Demonstrators object to the project because it would force many residents to relocate and could cause major traffic congestion and other environmental problems. They also question the economic benefits touted by the government and say the approval process has been clouded by conflicts of interest of some lawmakers linked to industries and companies that could profit from the project.
I was interviewed by the Jim Foti of the Strib last month for their beginning of the decade article The next big things
My bit below:
New light-rail lines, many more MnPass lanes and cars that make driving decisions for you are in the commuting forecast for the next decade, says David Levinson, a civil engineering professor at the University of Minnesota.
Congestion levels won’t change much, he said. The Twin Cities area will have more residents, but the aging population will be working less, and increased telecommuting will mean that people won’t go into work as often.
The Southwest and Central Corridor rail lines are scheduled to start mid-decade, and one or two Minneapolis streetcar lines could be in the mix. Levinson expects highway expansion to mainly take the form of new MnPass lanes, which are for carpools, buses, motorcycles and toll-paying solo drivers.
He sees plug-in hybrids as the dominant car, meaning drivers will be buying less gas, so a per-mile fee will be implemented to replace lost tax revenue. Cars will keep getting safer, he said, with features such as automatic emergency braking and cruise control that adapts to the speed of surrounding traffic.
Link from Bruce Sterling: ElectroSmog:
International Festival for Sustainable Immobility
From the site:
“ElectroSmog is a new festival that explores the concept ‘Sustainable Immobility’ in theory and practice. Sustainable Immobility is first of all a critique of the growing global crisis of mobility. Current forms of hyper-mobility of people and products in travel and transport are ecologically increasingly unsustainable. The will to slow down, however, seems thoroughly absent. The economic crisis may have temporarily slowed matters down, long term projections still point towards exponential growth of worldwide mobility and exploding energy needs. Alternatives for the current state of hyper-mobility need to be designed urgently.”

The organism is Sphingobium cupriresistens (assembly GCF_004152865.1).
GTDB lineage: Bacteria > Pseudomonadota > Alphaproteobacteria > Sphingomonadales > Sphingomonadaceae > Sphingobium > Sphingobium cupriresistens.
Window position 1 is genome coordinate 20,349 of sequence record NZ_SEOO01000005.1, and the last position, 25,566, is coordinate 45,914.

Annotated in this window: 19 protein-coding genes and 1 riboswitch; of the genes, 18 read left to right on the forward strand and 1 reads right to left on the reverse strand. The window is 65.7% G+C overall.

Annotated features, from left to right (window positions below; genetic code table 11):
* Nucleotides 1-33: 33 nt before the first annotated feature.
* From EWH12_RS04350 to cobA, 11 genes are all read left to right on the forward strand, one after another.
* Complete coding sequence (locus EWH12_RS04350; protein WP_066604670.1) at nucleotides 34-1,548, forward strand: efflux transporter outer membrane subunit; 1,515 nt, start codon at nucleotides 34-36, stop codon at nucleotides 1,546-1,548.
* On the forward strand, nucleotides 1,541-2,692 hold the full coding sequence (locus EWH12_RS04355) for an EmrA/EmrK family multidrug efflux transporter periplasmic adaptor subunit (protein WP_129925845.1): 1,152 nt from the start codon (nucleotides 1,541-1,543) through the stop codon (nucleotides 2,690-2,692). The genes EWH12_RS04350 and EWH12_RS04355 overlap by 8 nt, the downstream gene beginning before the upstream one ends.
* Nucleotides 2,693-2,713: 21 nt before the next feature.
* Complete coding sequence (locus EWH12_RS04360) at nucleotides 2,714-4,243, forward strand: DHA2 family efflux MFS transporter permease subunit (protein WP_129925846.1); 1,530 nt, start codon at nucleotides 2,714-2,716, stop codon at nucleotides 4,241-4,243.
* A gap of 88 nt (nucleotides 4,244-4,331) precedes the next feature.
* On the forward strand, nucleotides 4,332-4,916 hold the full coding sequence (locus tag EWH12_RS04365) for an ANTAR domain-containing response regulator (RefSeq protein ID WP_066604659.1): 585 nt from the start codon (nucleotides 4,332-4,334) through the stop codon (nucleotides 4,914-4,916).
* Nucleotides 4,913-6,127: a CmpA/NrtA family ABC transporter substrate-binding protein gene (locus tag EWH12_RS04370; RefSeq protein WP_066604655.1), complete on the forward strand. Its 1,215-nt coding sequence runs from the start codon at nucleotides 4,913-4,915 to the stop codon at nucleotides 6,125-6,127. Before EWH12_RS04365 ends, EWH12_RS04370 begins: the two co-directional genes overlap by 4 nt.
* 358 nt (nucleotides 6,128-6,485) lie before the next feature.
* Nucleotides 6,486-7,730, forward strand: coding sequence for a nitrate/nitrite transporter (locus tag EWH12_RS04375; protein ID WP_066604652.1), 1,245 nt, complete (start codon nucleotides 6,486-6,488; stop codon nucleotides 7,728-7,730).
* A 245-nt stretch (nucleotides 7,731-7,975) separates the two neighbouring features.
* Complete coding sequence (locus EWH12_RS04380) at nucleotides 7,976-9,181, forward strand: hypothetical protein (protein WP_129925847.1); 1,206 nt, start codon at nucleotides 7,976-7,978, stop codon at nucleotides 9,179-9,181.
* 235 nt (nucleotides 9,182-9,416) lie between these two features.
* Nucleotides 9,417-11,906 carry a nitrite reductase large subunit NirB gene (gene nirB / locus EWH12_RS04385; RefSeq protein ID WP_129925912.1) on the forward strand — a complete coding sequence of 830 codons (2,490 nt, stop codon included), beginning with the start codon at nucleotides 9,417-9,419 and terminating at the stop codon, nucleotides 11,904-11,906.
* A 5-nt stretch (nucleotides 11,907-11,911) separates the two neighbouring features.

This group dislikes hyper-mobility, arguing it is unsustainable. Yet, isn’t life unsustainable? Doesn’t astro-physics tell us the sun will immolate the earth?
If this group’s radicalism is really to take root, at the extreme, we should all be trees – giving us sustainable (for everyone else) hyper-immobility.
Anyway, I look forward to local food every winter in Minnesota. Some bark or snow anyone?
From – Green Inc. Blog – NYTimes The Shrinking American Car Fleet
“The auto fleet in the United States shrank by an estimated 2 percent in 2009, as 14 million cars were scrapped and only 10 million new cars were sold, according to a new report by the Earth Policy Institute, an environmental research organization in Washington.”
More evidence that the market is now saturated, the sector is mature, and even in decline. The key indicator will be when we see a year with more roads removed (or gravelized) than built or paved.